News that microplastics have now been discovered in humans across the globe ‘deeply disturbing’, says Bluewater
Stockholm, Sweden, October 23, 2018 – Bluewater, a world leader in water purification technology and solutions, says a new global study providing the first real evidence that microplastics are now inside humans raises grave concerns about the health implication.
The study was carried out by researchers from the Medical University of Vienna and the Environment Agency Austria, who monitored a group of participants from countries including Finland, Italy, Japan, the Netherlands, Poland, Russia, the UK and Austria.
“It’s no secret that microplastics have entered both the human food and water chains. But their detection now in human beings around the world is deeply concerning and demands urgent research to understand the human health implications,” said Anders Jacobson, President of Bluewater. He noted that everyone who was monitored by the study research team had produced stool samples testing positive for the presence of microplastics.
The Austrian Environment Agency used a new analytical procedure to test the stools for ten types of plastic. They discovered up to nine different sized up to 500 micrometers with the most common being polypropylene (PP) and polyethylene terephthalate (PET).
Believing human ingenuity can be harnessed to develop technology and solutions to tackle plastics pollution, Bluewater has put providing access to pure drinking water to everyone to help stop the need for single-use plastic bottles at the core of its business strategy. Over one million plastic bottles are produced every 60 seconds, many ending up in the oceans as waste that breaks down into microplastics then consumed by sea animals.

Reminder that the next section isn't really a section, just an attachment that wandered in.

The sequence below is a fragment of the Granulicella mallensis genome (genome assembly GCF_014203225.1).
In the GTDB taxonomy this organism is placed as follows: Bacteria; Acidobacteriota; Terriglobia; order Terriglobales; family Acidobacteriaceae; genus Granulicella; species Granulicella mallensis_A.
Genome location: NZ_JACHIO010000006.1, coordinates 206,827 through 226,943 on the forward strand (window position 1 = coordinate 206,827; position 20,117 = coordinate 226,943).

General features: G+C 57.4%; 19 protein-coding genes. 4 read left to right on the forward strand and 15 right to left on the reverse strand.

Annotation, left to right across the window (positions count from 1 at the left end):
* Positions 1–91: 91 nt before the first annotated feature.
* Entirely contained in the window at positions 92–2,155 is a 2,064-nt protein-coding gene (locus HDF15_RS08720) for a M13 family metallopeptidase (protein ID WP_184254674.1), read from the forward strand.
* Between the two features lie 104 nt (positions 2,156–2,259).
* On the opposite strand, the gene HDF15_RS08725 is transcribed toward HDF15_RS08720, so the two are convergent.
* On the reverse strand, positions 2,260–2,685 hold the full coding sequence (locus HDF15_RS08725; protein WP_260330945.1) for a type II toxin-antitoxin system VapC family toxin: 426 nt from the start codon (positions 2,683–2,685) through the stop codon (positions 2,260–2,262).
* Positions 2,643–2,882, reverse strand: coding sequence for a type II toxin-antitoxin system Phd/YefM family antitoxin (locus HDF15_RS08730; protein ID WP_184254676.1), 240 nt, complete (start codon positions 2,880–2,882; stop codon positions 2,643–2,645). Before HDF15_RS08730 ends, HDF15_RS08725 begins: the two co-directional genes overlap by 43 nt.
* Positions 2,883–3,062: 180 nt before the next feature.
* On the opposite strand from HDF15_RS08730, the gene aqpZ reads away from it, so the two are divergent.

Bluewater patented second-generation reverse osmosis technology called SuperiorOsmosis™ removes a whole spectrum of waterborne contaminants, including microplastics. Bluewater Pro water purifiers were used at every stop-over of the recent Volvo Ocean Race to help ensure pure drinking water without microplastics was served to visitors, which meant almost 400,000 plastic bottles were avoided.
“Plastics touch humans every day in multiple ways but we haven’t a clue what the long-term health consequences will be from consuming microplastics that will enter our bloodstream, lymphatic system and liver. We owe it to future generations to find out what that exposure means,” said Anders Jacobson.
For more information, please contact:
International, David Noble, Bluewater Global PR & Communications Director, on +44 7785 302 694 or email@example.com